Modern Mining December 2022


Critical minerals demand meets obstinate realities By Ross Harvey, director of research and programmes at Good Governance Africa (GGA)

T he US federal reserve has likely passed its interest rate hiking cycle peak. In plain lan guage, any future increases in US interest rates are likely to be lower than the last three. US inflation is slowing on the back of higher inter est rates, which increases capital borrowing costs. Inflation-stemming is also attributable to other fac tors such as lower-than-expected global oil prices. Brent crude futures are currently trading at $85/bbl, whereas the Economist Intelligence Unit estimates that oil will close the year at $102/bbl before dropping to $84/bbl by 2024. With US yields decreasing on the back of slight monetary policy loosening (lower interest rate hikes), the dollar has weakened a little, allowing the rand to make some gains. In the space of three weeks, it has moved from a low of R18.42/$ up to R16.97. The Johannesburg Securities Exchange has lifted on these numbers, but consumer price inflation has remained sticky upwards. However, the latest pro ducer price inflation figures show a slight decline. But literally as I type, the South African reserve bank’s Monetary Policy Committee (MPC) has imple mented another 75 basis-point increase to the repo rate (24 November). In the wake of US dollar weakening, hot money will start flowing back to emerging markets looking for higher yields, which will clearly now be on offer from South Africa. Consequent Rand strengthening may help us to mitigate import-driven inflation, but the risk of the latter seems to be declining, especially with a G7 price cap agreement on Russian crude exports, a very slow Chinese economic recovery,

and oil supply expansion within the US. On these grounds alone, the MPC might be well advised to reduce any future hikes to 50 basis points or less. I argue this case not only because it would provide a slight increase in disposable income for already-squeezed consumers, but also because further rand strengthening would weaken miner als exports and the foreign exchange revenue that brings. However, public sector union strikes for a 10% wage increase are the single biggest counter to the above argument. Public sector wages are about 40% higher than total personal income tax revenue in South Africa, which is an untenable financial situa tion. Moreover, relying on a weaker rand for greater mineral export revenues is arguably tantamount to shifting deck chairs on the titanic. The mining industry requires significantly more exploration and production expansion investment, especially in min erals that are going to be in increasingly high global demand. Last year alone, the South African mining industry employed 459 000 people directly and contributed R78 billion in tax revenue, plugging a significant gap in the fiscus due to stagnation in other sectors and resultant tax shortfalls. Chrome and manganese, of which South Africa possesses among the world’s largest reserves, should be expanding at a rapid rate, along with Platinum Group Metals (PGMs). Despite temporary backsliding towards fossil fuels in Europe (thanks to Russia’s pig-headed and protracted war in Ukraine), the global trajectory still appears to be heading towards a renewable energy tipping point. Chrome and manganese, as well as PMGs, are criti cal ingredients to various elements of the transition, especially for the construction of wind turbines, elec tric vehicles and hydrogen fuel cells. Minerals council data shows that PGM exports for 2021 were valued at R321-billion. Exports consti tuted 93% of total sales. By way of contrast, chrome exports were only valued at R10.7 billion, although exports are only 49% of total sales. Nonetheless, total sales are still about 15 times less than PGM exports alone. Similarly, manganese exports were worth R34.3-billion, 93% of total sales. Chrome employment in 2021 was down on previous years, but still came in at 18 599. Manganese employment is growing slowly but is only at 13 290. PGMs are still well below the 2012 peak, but employment growth is evident with a total of 171 568 employees. Every job in the mining sector benefits at least five depen dents on average (with some estimates suggesting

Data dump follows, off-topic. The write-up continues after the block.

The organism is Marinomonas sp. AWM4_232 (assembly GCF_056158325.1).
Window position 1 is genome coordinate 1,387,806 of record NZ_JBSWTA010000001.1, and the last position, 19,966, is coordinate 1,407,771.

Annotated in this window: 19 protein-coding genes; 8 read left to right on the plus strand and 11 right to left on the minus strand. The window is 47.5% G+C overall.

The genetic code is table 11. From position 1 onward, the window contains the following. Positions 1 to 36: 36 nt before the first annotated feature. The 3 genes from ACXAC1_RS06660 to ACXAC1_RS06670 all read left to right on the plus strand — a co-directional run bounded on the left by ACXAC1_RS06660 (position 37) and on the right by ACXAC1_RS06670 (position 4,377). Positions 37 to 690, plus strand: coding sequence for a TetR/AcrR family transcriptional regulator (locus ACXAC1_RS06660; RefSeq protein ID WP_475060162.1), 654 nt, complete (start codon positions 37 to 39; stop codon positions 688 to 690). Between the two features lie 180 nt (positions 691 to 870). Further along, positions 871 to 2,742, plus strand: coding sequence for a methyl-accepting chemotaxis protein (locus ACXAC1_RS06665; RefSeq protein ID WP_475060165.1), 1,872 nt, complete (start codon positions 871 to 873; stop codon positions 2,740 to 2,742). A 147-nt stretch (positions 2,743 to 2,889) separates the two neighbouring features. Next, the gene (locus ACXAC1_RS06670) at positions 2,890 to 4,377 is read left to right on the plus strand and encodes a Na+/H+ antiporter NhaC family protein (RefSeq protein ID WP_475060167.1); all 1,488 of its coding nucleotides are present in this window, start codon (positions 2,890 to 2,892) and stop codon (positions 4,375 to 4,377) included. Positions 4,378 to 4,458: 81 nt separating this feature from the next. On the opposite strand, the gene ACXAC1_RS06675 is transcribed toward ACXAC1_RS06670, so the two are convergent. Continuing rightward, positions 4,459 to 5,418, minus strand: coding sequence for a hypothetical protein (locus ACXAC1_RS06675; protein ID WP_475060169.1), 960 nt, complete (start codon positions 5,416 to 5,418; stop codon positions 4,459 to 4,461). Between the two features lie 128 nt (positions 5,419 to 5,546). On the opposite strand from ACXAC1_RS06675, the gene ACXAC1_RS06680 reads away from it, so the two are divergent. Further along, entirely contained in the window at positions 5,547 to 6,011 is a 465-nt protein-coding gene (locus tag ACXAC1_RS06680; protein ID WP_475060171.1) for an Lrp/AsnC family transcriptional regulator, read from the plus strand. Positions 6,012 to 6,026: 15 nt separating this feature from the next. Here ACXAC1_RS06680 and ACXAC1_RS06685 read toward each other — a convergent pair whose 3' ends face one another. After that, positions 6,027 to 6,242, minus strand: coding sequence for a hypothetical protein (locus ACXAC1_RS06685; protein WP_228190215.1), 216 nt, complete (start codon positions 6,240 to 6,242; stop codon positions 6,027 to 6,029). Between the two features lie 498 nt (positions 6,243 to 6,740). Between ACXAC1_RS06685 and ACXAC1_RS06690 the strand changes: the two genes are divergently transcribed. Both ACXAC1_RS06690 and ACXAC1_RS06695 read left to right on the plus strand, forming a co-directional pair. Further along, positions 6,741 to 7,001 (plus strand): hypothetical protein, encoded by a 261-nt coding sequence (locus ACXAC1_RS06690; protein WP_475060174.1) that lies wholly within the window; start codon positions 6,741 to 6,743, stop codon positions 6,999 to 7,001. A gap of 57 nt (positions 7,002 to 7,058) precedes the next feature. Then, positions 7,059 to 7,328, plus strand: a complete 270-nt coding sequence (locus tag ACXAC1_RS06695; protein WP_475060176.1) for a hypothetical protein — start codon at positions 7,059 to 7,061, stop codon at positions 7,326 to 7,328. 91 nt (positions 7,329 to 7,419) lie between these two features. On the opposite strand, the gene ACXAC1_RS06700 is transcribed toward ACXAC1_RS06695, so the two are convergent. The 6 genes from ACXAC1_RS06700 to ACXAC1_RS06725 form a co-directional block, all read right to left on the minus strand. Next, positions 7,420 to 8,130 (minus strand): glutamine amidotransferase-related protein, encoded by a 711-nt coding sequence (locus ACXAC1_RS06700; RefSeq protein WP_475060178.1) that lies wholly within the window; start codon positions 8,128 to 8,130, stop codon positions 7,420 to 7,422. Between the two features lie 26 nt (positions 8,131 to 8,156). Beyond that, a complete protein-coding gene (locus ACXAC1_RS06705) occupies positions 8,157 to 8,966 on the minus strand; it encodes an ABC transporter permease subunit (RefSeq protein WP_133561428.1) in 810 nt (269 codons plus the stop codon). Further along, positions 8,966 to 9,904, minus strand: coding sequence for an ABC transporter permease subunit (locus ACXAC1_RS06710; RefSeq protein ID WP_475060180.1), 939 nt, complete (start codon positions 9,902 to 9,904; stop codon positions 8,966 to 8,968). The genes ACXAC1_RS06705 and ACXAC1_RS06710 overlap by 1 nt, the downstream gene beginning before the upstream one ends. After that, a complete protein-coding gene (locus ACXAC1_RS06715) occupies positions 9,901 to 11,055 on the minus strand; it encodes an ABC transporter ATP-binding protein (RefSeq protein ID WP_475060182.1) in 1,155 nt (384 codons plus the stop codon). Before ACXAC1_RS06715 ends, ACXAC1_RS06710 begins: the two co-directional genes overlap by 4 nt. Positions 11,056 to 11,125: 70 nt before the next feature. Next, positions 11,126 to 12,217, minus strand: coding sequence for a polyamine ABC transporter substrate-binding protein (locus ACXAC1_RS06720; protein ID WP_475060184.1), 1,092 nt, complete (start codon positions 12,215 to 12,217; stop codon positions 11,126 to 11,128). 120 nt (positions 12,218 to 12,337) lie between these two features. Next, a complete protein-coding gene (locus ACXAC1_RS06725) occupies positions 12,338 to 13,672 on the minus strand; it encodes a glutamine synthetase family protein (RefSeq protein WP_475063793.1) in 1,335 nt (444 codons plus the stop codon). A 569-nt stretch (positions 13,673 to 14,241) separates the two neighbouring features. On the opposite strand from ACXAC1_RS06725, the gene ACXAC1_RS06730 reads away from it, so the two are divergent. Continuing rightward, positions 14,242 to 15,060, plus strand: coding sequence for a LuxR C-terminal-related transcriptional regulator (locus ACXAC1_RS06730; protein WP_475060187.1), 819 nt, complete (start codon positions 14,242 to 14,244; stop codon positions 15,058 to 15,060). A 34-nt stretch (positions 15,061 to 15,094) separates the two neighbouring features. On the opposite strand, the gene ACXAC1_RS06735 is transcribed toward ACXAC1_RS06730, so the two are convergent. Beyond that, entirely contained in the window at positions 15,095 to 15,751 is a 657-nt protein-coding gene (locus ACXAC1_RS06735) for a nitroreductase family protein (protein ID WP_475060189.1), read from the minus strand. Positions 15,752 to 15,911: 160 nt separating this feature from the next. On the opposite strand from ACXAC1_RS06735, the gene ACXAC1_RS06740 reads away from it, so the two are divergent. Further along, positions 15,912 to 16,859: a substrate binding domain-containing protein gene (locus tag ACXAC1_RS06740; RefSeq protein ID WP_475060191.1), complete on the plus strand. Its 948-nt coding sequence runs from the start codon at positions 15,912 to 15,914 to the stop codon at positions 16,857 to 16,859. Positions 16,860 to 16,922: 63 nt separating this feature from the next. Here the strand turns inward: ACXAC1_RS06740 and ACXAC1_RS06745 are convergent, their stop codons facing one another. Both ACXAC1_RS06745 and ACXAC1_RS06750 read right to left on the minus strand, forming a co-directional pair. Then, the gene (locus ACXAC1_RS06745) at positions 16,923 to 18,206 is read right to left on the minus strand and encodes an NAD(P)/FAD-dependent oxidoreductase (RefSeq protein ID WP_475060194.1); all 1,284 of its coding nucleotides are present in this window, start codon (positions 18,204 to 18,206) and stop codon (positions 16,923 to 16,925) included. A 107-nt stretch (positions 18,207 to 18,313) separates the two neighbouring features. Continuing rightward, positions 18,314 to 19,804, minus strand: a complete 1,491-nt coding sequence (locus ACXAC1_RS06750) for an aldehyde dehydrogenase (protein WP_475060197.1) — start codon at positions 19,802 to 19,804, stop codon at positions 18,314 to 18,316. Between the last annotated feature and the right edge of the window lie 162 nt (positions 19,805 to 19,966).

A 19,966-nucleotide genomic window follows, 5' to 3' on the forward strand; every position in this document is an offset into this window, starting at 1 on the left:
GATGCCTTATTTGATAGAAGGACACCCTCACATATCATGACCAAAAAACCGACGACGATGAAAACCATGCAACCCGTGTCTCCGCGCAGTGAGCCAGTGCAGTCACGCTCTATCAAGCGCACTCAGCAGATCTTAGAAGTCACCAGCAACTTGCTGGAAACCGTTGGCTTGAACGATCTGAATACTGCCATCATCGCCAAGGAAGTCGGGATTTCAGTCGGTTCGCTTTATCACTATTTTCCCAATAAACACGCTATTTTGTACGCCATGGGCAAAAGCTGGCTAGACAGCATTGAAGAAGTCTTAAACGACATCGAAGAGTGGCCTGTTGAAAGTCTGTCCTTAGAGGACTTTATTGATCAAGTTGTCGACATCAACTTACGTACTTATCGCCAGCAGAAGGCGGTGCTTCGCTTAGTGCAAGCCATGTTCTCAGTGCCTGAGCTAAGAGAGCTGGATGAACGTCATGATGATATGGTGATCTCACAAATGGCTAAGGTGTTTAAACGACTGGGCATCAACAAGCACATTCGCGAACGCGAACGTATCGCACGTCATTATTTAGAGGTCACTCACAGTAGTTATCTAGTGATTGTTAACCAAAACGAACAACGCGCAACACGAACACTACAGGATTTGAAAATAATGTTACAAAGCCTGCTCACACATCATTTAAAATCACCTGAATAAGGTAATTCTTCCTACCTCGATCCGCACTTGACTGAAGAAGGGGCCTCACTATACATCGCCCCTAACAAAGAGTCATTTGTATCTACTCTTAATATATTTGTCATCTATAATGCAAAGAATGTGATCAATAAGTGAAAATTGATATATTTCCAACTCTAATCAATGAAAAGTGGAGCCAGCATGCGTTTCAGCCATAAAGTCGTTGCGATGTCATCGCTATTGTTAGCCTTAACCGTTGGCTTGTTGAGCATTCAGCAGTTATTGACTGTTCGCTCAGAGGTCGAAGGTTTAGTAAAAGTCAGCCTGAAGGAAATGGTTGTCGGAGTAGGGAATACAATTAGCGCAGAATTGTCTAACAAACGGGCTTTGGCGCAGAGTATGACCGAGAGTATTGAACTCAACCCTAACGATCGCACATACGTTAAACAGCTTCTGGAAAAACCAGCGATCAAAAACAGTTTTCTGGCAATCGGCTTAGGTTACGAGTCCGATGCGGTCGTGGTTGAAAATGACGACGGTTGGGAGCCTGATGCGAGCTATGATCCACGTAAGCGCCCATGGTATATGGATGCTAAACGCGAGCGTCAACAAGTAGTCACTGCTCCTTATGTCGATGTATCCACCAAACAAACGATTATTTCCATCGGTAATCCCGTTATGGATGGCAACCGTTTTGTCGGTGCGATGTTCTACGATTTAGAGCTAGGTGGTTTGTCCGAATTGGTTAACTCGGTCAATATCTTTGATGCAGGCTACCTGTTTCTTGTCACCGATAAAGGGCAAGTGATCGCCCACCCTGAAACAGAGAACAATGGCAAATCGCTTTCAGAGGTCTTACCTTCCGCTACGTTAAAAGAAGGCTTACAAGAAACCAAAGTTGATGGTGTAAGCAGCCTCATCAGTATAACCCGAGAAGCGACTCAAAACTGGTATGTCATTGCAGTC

Ross Harvey, director of research and programmes at GGA.

In 2021, the mining industry employed 459 000 people directly and contributed R78-billion in tax revenue.

34  MODERN MINING  December 2022

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